Peter had very little to offer in the way of real stories. He put on the Kwality Time goggles, and was pleased to find that Alma had disabled the shopping awards program. The conversation was still in the red. It had the dismal rating of 13.1%.
The unit was now in parental direct mode. He would speak in the microphone. The system would enhance the grammar, and issue warnings if conversation strayed out of bounds. The prompt directed Peter to simply recount a tale from his youth.
"I grew up at the George Washington Home for Wayward Youth. For the most part, we were just there. We went through classes, and spent hours playing on the paved courts. Occasionally, a boy would leave to join a foster home, and return a few months later, meaner for the ordeal."
"I can't remember much of school. The students who passed their tests the fastest were sent to the A block. I was in D block. I guess we were the incurables. We did a lot of playing, and saw the A block students as stuck-up prudes."
"In the main court, there were basketball hoops, a jungle gym, a tennis ball wall. We also had a square lot filled with sand. I wasn't very good at the hoops, and too cool for the sandbox. So we really did more hanging around than playing."
"I don't know how or why it happened, but just outside the east end of the court, there was small crack in the pavement. From this small crack, an maple tree found a way to grow."
"When I was your age, the tree had grown so high that it was twice the height of the fence. The bark had grown entwined into the chain links. The branches were thick enough that, perhaps, it would even be possible to climb.
"Stan and Glenn, my best friends, studied the tree in detail, and we planned an escape. We waited until after lights out at nine. We picked the locks on the windows, climbed the tree and were free."
"There was a large undeveloped hill behind the school called Cutler's Nob. We spent the whole night exploring and climbing over and around the hill. We had no plans beyond breaking out. We climbed the tree again in the morning and made the way back to our bunks."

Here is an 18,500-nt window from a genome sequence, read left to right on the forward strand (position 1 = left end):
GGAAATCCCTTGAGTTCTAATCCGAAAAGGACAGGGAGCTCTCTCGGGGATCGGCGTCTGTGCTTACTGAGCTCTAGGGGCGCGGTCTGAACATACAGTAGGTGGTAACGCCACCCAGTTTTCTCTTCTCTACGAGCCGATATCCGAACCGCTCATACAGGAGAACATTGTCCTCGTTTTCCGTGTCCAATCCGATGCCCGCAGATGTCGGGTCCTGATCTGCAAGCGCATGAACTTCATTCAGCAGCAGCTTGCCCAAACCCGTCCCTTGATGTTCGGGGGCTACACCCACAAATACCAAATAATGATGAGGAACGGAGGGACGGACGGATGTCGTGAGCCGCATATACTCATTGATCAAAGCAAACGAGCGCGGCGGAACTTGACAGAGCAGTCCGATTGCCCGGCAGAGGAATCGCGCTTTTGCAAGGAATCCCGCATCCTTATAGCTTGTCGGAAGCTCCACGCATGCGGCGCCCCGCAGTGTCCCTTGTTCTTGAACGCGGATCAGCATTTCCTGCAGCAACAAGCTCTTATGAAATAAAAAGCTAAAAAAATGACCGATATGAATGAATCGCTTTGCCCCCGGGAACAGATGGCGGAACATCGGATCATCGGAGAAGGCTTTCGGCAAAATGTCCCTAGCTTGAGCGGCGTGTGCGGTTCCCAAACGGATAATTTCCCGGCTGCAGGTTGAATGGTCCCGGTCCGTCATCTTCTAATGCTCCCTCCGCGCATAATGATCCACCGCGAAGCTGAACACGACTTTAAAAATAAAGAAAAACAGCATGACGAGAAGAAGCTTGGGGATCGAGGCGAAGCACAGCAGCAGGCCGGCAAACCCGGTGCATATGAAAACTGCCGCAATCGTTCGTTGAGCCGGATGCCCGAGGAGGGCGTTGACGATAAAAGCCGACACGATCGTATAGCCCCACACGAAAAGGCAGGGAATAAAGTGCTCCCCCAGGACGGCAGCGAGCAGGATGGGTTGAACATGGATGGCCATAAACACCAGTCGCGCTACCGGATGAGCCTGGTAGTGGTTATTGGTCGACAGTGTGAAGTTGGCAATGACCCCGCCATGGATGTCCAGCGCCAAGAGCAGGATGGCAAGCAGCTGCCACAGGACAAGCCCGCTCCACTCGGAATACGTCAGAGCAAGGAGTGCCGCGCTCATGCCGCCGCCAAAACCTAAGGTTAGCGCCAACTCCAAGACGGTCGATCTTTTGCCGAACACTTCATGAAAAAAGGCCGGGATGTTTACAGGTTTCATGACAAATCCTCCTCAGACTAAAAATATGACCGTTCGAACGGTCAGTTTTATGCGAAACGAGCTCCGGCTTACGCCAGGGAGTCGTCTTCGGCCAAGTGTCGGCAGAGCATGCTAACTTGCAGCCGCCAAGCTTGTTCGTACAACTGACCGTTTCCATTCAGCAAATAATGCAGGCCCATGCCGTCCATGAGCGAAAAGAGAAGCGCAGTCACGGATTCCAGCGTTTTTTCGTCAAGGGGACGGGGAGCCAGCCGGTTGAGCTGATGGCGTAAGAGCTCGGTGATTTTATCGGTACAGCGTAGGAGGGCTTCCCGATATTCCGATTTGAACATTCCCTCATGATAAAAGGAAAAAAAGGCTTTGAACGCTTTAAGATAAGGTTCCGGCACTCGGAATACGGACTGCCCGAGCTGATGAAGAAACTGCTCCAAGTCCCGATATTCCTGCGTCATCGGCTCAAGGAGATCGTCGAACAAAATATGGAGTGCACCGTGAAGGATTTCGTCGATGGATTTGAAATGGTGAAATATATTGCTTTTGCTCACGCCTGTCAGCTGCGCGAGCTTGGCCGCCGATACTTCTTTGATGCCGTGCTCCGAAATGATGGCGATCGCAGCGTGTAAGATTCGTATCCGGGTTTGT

"I don't know how many times we broke free from the school that summer, but when I think of myself. I think of the time spent on that hill, just exploring through bushes and rocks."
"I am sure we had stupid plans of someday running away forever. There was even one night we did like your friends Tad and Milton. We just ran around naked in the cold night air."
"The end of the story is not worth much. The first freeze of winter came. All the leaves had fallen. I am not really sure how or why it happened, but when we went to climb the tree that night, I reached up to grab the highest branch, and the limb gave way. I fell to the ground breaking my wrist."
"It was a great scandal. We were grounded and the locks changed. Worst of all, when the headmaster learned of the tree, he called a pruning company to come and remove it."
"It was the only tree near the courtyard. When the disposal crew came to cut down the tree, they found that the entire student body gathered around in a semicircle at the base of the tree. Even the stuck up kids from A-block were willing to risk their future parole to save this small token of nature."
"The headmaster was smart enough not to call the guards. Instead he forced the students into a promise. If even a single child ever touched a branch of the tree; the headmaster would have the guards cut the tree down."
"In my next seven years at the house, not a single student stepped within five feet of the tree. Each year it grew, and became a greater force in our lives. The headmaster watched it daily, but no hands ever reached for a branch, and the tree stands to this day."
"The headmaster put cameras and motion detectors on the tree. Each new student he dares to touch it, but the tree still stands."
Peter could feel his story falling flat. How could he recount anything of value when he spent his life locked behind bars staring at the path to freedom that grew before him, yet always out of his reach.
He could still feel the round branches of the tree as he climbed the sturdy maple tree for his midnight excursions to Cutler's Nob. He longed to climb the tree again, but the very act would destroy itself.
"Don't you understand Alma? If you climb the tree, they will tear it down."
The story ended with a morale. The conversation meter clicked from red to blue. The final point score was the ever so beautiful 50.4%.
Peter was exhausted. He removed the goggles. Alma had picked the broken friendship bracelet from the floor. He had torn a few threads from his blanket, and breaded them back into the broken string.
"I fixed this for you."
The conversation had drained every last reserve of his energy. His son needed him more than ever. He saw Alma standing at the foot of the tree reaching toward the lower branch, totally unaware of the consequences. Peter clung to the Kwality Time visors tighter than ever. He would do everything in his power to master the Kwality Time program.
In his loose hand, Peter held the friendship bracelet...but for tonight, his mind wandered. He would simply fall in to fantasy of Esperante, himself and Alma living in a different, freer world.
As for Alma, he simply sat in his bed, holding an internal smile. The man behind the mirrors was real.